In fact, no level of alcohol use during pregnancy has been proven safe. Therefore, the March of Dimes recommends that pregnant women do not drink any alcohol—including beer, wine, wine coolers and hard liquor—throughout their pregnancy and while nursing. In addition, because women often do not know they are pregnant for a few months, women who may be pregnant or those who are attempting to become pregnant should abstain from drinking alcoholic beverages.

Tuesday, October 13, 2009

Is The Food You're Eating Safe During Pregnancy?



I was pretty careful about what I ate during pregnancy, but I did occasionally eat out. There are some foods you should watch out for since they may harbor certain organisms which could lead to miscarriage if you're infected:

Food Safety During Pregnancy

From the article:

"Examples of pathogens of special concern to pregnant women are Listeria monocytogenes, Toxoplasma gondii, Brucella species, Salmonella species and Campylobacter jejuni. Certain organisms can cross the placenta and increase the fetus’s risk of becoming infected. Infection can result in miscarriage, stillbirth, premature labor or severe complications for the baby. Certain organisms, including Listeria monocytogenes, Toxoplasma gondii, Salmonella typhi and Campylobacter jejuni, can have adverse consequences for the fetus if they cross the placenta."

If you are pregnant or plan to become pregnant, I urge you to read the entire article to learn how to protect yourself from these infections.

Thursday, October 08, 2009

Do Miscarried Souls Return?



I've talked to a number of women who've experienced miscarriage or recurrent miscarriage. When these women do succeed in having a baby, many wonder if one of their miscarried baby's souls "came back" into their baby.

Obviously my official answer to this is "I don't know". All I can give you is my experience and my opinion. Before my daughter was born, while I was pregnant with her, she moved around like crazy. I would feel her kick more than 40 times in one hour. After she was born she was and still is VERY active and has a real zest for life. She wants to participate in everything and she isn't one that needs a lot of reassurance or cuddling (I wish she liked to cuddle more). I think one reason she picked me as her mother (and I think she did pick me) is she knew that I had the maturity and patience to deal with her strong personality. I frequently joke around and say "Any baby that can survive in my uterus must be pretty strong willed".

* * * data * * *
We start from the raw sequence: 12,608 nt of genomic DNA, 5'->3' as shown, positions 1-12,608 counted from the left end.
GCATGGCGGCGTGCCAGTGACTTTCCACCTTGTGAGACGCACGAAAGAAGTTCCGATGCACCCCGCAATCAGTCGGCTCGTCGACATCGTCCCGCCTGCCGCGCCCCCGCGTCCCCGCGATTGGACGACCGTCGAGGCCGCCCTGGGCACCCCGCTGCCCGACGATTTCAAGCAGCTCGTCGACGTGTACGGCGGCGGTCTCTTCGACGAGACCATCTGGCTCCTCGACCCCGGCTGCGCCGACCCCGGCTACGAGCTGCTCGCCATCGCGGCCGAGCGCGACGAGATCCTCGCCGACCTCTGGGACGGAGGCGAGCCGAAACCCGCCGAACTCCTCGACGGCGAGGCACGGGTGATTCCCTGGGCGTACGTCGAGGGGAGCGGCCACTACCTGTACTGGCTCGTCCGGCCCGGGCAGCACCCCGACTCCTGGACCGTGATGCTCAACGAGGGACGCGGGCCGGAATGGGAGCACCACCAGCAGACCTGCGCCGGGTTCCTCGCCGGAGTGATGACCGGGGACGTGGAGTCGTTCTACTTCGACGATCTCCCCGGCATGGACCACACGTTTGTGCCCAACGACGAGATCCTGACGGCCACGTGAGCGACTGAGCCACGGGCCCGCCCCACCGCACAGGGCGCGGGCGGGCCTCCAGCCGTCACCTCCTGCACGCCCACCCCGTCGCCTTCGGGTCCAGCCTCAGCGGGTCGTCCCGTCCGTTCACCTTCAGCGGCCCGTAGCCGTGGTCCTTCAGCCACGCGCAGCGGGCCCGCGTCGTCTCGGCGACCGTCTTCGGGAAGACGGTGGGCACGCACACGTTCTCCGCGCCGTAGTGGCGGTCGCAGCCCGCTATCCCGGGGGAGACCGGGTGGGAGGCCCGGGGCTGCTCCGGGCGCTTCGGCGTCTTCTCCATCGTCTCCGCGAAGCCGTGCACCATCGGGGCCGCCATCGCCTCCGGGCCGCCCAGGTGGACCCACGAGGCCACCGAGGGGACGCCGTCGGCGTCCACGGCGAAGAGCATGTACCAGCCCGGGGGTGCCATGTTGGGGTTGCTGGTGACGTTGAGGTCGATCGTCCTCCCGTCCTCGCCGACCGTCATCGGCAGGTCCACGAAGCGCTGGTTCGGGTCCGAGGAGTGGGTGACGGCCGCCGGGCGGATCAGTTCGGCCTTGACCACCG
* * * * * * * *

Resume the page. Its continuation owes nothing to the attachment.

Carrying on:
So in answer to whether or not one of my six miscarried babies came back as my daughter, I would have to say no. I think my daughter held on so tight there's no way I could have ever lost her pregnancy. I'm not saying that my babies who miscarried didn't have the will to live (and I try not to blame myself for not being able to give them life), it's just that my "gut" feeling is that they were all different souls.

I often wonder where they are and who they are. Maybe we'll all meet again someday.

Wednesday, October 07, 2009

Smoking Correlation With Infant Death

Most women I've known who are trying to get pregnant or who have suffered one or more miscarriages wouldn't dream of smoking (at least during pregnancy), however it's worth posting this article about how there actually is a correlation between smoking in pregnancy and infant death (as well as low birthweight and premature babies). I recall, years ago, knowing a woman I worked with (a nurse if you can believe it) who went through IVF, got pregnant with twins, and smoked throughout her pregnancy! Her poor little babies were born premature and my last memory is of those tiny little babies in their stroller with tubes of oxygen all around. I feel a pang of anger and sadness everytime I think about it.

Here is an article from nytimes.com about a study done on the dangers of smoking:

5,600 Infant Deaths Tied to Mothers' Smoking